Lander started as chief engineer on the proposed national wagon road, spending long days on horseback surveying potential routes. A few years earlier, he had scouted the South Pass of the Rockies in what’s now Wyoming as a potential railroad route. This experience made him an obvious choice to oversee construction of the new national road, with its planned route west of South Pass to City-of-Rocks in what’s now southeast Idaho.
He was not the first man to be selected as superintendent, however. That honor had gone William Miller Finney Magraw. But in 1857, Magraw unexpectedly joined Albert Sidney Johnston’s expedition to re-establish federal authority in Utah Territory and to install federally appointed territorial officers. The move became known as the Utah War, and followed years of tension between the Mormons and the federal government over questions of sovereignty, polygamy, land rights, water rights and the authority of courts.
Lander was appointed in Magraw’s place in 1858. This replacement assured the national road was completed, because management of the project was transferred from a struggling drunkard to a highly competent and motivated captain. (Bad feeling continued between them, however. When the two superintendents met in Washington, D.C. in 1860, Magraw assaulted Lander with a blackjack, splitting open Lander’s head. Although severely injured, Lander beat Magraw nearly to death before being pulled away by several waiters.)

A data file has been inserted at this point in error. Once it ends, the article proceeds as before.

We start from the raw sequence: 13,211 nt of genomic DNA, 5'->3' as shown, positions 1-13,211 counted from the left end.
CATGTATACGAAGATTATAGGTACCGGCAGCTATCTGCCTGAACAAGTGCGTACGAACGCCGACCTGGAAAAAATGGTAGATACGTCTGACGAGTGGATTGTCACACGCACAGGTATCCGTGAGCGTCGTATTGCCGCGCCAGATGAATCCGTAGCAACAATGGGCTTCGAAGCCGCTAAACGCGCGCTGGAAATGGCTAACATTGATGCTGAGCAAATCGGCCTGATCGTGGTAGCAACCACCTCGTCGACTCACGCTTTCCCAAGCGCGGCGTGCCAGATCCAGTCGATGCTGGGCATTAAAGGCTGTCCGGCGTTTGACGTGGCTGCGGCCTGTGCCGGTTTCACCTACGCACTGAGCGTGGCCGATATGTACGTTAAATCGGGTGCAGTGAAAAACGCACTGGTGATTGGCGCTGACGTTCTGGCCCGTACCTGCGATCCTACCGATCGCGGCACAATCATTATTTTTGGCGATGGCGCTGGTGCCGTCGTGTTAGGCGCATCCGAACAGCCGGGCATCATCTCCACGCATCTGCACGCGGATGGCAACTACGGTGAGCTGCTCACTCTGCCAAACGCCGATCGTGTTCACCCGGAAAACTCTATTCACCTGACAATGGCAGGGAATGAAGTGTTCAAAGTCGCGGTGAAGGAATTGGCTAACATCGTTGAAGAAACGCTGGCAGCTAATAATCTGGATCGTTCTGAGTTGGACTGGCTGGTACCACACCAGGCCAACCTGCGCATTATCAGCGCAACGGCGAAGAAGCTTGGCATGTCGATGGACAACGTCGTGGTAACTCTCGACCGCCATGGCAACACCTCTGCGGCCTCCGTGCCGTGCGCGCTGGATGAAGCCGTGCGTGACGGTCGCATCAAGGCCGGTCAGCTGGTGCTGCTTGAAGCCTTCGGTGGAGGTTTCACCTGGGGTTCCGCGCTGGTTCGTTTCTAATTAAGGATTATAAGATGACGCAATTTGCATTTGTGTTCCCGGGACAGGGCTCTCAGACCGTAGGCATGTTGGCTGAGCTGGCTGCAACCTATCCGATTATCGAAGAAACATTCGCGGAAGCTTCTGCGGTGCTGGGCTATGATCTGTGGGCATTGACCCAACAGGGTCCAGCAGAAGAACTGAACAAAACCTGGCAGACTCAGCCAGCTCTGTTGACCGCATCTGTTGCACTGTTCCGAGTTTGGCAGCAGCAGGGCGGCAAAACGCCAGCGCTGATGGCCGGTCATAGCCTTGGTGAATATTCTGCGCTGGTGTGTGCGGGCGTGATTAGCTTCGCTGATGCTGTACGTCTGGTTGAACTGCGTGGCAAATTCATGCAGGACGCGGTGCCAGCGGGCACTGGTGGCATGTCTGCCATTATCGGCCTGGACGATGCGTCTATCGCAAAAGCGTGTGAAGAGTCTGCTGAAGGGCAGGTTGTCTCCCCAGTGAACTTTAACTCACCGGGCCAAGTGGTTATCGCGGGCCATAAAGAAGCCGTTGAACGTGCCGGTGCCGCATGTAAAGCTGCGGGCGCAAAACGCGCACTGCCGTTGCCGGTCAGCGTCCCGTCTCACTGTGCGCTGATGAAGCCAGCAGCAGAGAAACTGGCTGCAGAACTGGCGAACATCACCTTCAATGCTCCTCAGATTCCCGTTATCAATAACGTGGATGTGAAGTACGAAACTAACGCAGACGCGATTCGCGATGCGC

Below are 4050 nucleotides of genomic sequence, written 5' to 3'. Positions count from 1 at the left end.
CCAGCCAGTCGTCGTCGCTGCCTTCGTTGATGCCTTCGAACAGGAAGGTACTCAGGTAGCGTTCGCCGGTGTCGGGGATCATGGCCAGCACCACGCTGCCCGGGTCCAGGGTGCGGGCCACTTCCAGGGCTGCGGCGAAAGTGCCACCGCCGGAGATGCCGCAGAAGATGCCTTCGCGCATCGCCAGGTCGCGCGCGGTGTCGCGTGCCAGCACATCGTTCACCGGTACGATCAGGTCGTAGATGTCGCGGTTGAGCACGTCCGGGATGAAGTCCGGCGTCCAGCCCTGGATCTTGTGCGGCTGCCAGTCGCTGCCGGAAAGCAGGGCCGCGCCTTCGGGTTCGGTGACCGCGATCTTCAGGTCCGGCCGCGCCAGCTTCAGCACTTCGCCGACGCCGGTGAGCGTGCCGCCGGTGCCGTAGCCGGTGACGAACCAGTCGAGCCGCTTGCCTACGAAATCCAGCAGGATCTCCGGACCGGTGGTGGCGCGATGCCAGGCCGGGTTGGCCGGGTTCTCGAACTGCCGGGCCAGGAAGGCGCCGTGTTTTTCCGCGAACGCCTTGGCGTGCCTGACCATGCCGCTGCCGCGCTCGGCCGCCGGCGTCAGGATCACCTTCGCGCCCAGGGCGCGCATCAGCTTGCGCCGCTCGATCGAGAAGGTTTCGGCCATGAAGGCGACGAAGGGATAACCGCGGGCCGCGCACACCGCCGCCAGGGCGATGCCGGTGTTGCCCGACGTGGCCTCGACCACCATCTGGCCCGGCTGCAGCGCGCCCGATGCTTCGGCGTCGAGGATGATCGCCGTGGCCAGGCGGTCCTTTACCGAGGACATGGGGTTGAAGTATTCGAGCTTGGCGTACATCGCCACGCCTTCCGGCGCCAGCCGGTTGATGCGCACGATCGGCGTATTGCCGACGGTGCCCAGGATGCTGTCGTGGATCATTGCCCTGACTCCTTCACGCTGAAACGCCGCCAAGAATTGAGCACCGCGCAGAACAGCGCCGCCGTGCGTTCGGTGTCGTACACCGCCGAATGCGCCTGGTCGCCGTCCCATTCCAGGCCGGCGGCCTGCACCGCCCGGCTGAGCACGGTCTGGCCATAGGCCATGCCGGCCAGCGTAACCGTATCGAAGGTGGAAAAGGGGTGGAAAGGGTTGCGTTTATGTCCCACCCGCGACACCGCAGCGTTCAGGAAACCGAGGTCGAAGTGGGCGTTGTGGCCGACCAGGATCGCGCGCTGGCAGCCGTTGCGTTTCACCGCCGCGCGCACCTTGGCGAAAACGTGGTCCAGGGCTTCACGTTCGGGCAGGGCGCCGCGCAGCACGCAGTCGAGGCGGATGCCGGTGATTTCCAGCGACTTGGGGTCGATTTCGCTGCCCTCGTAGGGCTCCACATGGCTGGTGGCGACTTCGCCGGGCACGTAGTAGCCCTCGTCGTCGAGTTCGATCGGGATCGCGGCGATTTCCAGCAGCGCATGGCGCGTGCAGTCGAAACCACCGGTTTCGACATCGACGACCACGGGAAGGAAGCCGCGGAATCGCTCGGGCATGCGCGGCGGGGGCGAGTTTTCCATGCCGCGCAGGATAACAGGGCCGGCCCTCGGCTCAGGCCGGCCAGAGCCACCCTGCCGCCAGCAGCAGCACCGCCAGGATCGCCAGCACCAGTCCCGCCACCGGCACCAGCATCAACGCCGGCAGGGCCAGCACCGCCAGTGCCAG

The national road, originally designated the Fort Kearney [sic], South Pass and Honey Lake Wagon Road, was designed to improve the extant California Trail system. Minor changes were made to the traditional California route on its eastern and western ends.
Significant modifications to the California Trail corridor were made starting in the South Pass area and going west to Fort Hall. The route between the trail’s final crossing of the Sweetwater River near South Pass and Fort Hall on the Snake River in what’s now southeastern Idaho, roughly 229 miles in length, is what came to be known as the Lander Trail. It was but a segment of a much longer road that stretched between Missouri and California.